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ALCAB's response to the A-level consultation

The very brief summary of the A-level consultation on new MFL A-levels and ALCAB's response is to be found here:

https://www.gov.uk/government/uploads/system/uploads/attachment_data/file/388784/Reformed_A_level_subject_content_Government_Response.pdf

I have already blogged about the revised subject content here, but you may be interested, as I certainly was, by what emerged from the consultation.

Of the 74 individuals or bodies who responded to the question "is the draft content appropriate?" only 18 agreed.

Three recurring points to emerge from the consultation were:
  • The amount of assessment in English should be reduced to allow for a greater focus on teaching foreign language skills (39% of respondents)
  • The themes suggested by ALCAB should be amended to make them more engaging and appealing for students at this level (24% of respondents)
  • ALCAB should reconsider the compulsory study of literary works to broaden the appeal of the qualification (15% of respondents) 
They all ring true from my point of view, particularly the first two. I am slightly surprised that even more teachers did not raise these issues.

So how did ALCAB react? Well, as we now know they did respond to point one by requiring that the literature/film essays be written in the target language. The new wording of the subject content does make it clear that essay titles will have to be more demanding than they are now. They clearly remain concerned that content may not be sufficiently "cognitively challenging".

With regard to the second point, they have reduced the number of general themes from three to two. They have also amended their list of "indicative themes". The new list, which looks much like the July version, is here: https://alevelcontent.files.wordpress.com/2014/12/alcab-revised-mfl-indicative-lists-december-2014.pdf. Much of it remains barely teachable if you want stimulating, communicative lessons. At least they removed "les mathématiques françaises". I really don't think ALCAB get the point about what constitutes a good A-level lesson - they are not secondary teachers. (Note that they add that it is up to awarding bodies to choose topics within the general themes - let's hope the exam boards interpret the indicative lists freely.)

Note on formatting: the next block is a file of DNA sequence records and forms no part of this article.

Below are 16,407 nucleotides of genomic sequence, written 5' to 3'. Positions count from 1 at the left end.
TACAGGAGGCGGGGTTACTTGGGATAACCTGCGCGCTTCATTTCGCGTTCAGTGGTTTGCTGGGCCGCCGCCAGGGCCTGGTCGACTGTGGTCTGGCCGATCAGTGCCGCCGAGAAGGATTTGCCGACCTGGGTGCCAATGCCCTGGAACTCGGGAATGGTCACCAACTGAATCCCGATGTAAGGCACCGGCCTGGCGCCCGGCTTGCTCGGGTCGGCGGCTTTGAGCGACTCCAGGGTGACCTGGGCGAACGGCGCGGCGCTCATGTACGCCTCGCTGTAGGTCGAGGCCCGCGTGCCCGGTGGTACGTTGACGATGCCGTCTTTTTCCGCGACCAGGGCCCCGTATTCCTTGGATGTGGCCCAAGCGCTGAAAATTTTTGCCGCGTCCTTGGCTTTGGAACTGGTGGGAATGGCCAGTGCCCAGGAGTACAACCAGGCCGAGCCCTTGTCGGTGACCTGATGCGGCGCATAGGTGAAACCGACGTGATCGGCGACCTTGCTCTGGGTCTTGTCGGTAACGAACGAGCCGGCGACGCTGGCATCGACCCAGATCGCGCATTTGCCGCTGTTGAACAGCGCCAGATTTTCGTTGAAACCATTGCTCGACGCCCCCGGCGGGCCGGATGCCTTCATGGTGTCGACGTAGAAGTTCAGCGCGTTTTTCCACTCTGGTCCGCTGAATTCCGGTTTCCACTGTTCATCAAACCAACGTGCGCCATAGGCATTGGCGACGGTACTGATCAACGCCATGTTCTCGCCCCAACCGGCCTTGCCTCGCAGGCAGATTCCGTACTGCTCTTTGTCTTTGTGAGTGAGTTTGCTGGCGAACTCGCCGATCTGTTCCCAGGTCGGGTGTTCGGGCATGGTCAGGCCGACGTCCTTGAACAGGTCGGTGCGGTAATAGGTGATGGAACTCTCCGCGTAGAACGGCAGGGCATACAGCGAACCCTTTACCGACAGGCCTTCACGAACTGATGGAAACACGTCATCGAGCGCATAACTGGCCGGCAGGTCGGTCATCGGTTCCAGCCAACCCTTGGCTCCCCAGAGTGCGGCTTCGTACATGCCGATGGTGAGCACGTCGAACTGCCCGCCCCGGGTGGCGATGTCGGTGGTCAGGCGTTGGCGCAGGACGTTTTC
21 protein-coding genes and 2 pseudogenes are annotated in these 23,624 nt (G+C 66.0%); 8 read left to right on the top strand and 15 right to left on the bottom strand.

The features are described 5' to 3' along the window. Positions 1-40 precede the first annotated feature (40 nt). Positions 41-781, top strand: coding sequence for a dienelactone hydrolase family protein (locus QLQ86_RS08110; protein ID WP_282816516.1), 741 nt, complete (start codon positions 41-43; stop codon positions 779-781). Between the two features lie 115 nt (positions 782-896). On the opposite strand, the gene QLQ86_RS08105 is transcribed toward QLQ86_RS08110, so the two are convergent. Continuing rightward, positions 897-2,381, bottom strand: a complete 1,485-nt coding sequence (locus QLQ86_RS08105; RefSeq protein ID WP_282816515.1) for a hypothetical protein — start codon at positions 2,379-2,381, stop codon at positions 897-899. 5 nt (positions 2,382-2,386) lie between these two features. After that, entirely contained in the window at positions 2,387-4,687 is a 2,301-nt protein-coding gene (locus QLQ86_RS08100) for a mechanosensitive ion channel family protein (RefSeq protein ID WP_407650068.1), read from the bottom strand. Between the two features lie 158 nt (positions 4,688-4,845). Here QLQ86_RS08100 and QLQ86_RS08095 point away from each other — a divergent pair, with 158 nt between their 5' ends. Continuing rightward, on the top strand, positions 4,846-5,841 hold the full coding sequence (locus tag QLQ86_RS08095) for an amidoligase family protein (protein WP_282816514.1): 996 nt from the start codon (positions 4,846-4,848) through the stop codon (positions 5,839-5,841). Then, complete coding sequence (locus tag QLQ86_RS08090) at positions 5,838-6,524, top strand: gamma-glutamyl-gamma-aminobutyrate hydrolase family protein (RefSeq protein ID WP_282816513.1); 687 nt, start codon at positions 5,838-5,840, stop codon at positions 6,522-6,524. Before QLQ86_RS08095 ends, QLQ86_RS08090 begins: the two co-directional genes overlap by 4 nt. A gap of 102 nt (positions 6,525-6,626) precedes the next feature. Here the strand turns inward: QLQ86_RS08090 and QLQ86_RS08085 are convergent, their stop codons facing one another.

I suppose that we should be grateful that ALCAB met teachers part of the way in terms of the English essay, but in my view, it remains the case that the new A-level is highly unlikely to attract more linguists. It is still too biased towards literature and film (ALCAB's concession to include biography, journals, diaries and letters is next to useless), still stuck in the past in its reaffirmation of translation and essay, as well as its neglect of listening (you need to look at the assessment objectives to realise this). This still looks too much like an undergraduate modern languages course and not something fresh which will attract more customers to A-level MFL.

Final note: if the government changes in 2015, this new A-level will be put on hold or may never even see the light of day. Fingers crossed.

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